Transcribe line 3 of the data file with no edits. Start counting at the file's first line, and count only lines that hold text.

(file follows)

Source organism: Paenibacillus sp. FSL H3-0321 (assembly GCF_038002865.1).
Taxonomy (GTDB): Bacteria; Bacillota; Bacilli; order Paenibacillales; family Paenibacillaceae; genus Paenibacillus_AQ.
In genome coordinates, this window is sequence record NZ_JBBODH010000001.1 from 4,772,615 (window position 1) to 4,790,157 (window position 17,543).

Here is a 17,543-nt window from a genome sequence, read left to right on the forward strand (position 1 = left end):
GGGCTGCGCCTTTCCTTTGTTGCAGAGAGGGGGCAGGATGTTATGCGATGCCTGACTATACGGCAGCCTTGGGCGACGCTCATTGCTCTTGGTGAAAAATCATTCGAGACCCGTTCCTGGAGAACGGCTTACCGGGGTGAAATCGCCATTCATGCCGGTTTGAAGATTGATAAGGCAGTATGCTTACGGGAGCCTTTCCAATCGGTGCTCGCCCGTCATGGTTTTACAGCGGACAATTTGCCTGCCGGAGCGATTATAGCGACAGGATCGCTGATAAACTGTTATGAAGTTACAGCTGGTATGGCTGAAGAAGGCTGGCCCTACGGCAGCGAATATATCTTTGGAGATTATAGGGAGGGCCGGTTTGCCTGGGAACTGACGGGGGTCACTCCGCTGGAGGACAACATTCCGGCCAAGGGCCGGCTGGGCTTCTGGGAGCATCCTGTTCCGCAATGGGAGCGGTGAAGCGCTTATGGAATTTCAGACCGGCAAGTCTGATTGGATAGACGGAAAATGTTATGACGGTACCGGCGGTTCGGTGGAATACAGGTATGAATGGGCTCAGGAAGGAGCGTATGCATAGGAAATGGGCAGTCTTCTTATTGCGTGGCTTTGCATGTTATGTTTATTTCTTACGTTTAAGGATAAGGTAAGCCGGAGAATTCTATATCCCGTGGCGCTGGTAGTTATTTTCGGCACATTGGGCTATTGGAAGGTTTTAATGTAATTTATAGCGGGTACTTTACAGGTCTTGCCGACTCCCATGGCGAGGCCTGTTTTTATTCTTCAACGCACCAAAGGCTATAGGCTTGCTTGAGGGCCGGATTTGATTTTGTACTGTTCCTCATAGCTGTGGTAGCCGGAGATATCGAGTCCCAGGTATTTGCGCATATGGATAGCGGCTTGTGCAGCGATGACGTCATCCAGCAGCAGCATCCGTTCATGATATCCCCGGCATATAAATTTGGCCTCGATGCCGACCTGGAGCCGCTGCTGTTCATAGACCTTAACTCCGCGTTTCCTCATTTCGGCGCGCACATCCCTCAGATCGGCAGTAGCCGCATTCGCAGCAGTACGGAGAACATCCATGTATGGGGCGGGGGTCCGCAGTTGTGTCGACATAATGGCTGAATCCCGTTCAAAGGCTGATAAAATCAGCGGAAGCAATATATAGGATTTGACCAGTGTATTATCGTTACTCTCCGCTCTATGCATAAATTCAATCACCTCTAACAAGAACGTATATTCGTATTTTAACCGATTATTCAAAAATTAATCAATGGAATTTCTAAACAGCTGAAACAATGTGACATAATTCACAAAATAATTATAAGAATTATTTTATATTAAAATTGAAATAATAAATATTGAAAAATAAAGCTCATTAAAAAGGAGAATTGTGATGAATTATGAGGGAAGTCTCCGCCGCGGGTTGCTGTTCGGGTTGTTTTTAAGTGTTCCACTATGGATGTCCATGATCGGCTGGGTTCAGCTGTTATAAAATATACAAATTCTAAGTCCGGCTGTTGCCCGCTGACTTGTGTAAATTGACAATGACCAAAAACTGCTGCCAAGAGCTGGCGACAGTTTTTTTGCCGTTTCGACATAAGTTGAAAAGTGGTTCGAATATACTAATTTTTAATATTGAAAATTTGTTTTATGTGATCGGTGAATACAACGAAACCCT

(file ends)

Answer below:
In genome coordinates, this window is sequence record NZ_JBBODH010000001.1 from 4,772,615 (window position 1) to 4,790,157 (window position 17,543).